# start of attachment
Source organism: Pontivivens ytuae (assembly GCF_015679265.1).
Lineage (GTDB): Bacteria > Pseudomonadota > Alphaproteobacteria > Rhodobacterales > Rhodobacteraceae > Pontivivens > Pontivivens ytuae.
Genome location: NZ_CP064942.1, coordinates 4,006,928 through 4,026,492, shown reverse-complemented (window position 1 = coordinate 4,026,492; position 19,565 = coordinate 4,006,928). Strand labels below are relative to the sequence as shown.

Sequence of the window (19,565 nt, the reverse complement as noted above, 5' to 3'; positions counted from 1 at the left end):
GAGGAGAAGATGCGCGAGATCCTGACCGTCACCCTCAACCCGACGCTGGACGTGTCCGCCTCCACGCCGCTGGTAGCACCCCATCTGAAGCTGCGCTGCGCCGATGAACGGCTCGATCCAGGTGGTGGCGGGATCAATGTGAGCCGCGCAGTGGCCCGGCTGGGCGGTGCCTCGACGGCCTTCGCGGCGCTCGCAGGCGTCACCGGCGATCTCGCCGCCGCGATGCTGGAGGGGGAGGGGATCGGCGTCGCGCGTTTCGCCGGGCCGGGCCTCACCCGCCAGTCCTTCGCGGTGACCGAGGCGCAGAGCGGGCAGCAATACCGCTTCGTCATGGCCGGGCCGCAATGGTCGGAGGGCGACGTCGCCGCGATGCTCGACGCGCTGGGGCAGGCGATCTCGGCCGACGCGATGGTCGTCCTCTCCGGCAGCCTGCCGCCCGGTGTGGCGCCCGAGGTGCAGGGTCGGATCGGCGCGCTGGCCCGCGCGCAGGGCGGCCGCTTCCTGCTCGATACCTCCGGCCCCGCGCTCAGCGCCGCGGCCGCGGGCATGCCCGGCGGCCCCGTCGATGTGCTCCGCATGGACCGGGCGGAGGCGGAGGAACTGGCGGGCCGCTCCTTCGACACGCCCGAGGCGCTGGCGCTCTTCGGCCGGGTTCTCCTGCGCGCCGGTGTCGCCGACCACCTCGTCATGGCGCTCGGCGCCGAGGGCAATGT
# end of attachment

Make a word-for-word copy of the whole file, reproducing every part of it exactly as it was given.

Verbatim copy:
Source organism: Pontivivens ytuae (assembly GCF_015679265.1).
Lineage (GTDB): Bacteria > Pseudomonadota > Alphaproteobacteria > Rhodobacterales > Rhodobacteraceae > Pontivivens > Pontivivens ytuae.
Genome location: NZ_CP064942.1, coordinates 4,006,928 through 4,026,492, shown reverse-complemented (window position 1 = coordinate 4,026,492; position 19,565 = coordinate 4,006,928). Strand labels below are relative to the sequence as shown.

Sequence of the window (19,565 nt, the reverse complement as noted above, 5' to 3'; positions counted from 1 at the left end):
GAGGAGAAGATGCGCGAGATCCTGACCGTCACCCTCAACCCGACGCTGGACGTGTCCGCCTCCACGCCGCTGGTAGCACCCCATCTGAAGCTGCGCTGCGCCGATGAACGGCTCGATCCAGGTGGTGGCGGGATCAATGTGAGCCGCGCAGTGGCCCGGCTGGGCGGTGCCTCGACGGCCTTCGCGGCGCTCGCAGGCGTCACCGGCGATCTCGCCGCCGCGATGCTGGAGGGGGAGGGGATCGGCGTCGCGCGTTTCGCCGGGCCGGGCCTCACCCGCCAGTCCTTCGCGGTGACCGAGGCGCAGAGCGGGCAGCAATACCGCTTCGTCATGGCCGGGCCGCAATGGTCGGAGGGCGACGTCGCCGCGATGCTCGACGCGCTGGGGCAGGCGATCTCGGCCGACGCGATGGTCGTCCTCTCCGGCAGCCTGCCGCCCGGTGTGGCGCCCGAGGTGCAGGGTCGGATCGGCGCGCTGGCCCGCGCGCAGGGCGGCCGCTTCCTGCTCGATACCTCCGGCCCCGCGCTCAGCGCCGCGGCCGCGGGCATGCCCGGCGGCCCCGTCGATGTGCTCCGCATGGACCGGGCGGAGGCGGAGGAACTGGCGGGCCGCTCCTTCGACACGCCCGAGGCGCTGGCGCTCTTCGGCCGGGTTCTCCTGCGCGCCGGTGTCGCCGACCACCTCGTCATGGCGCTCGGCGCCGAGGGCAATGT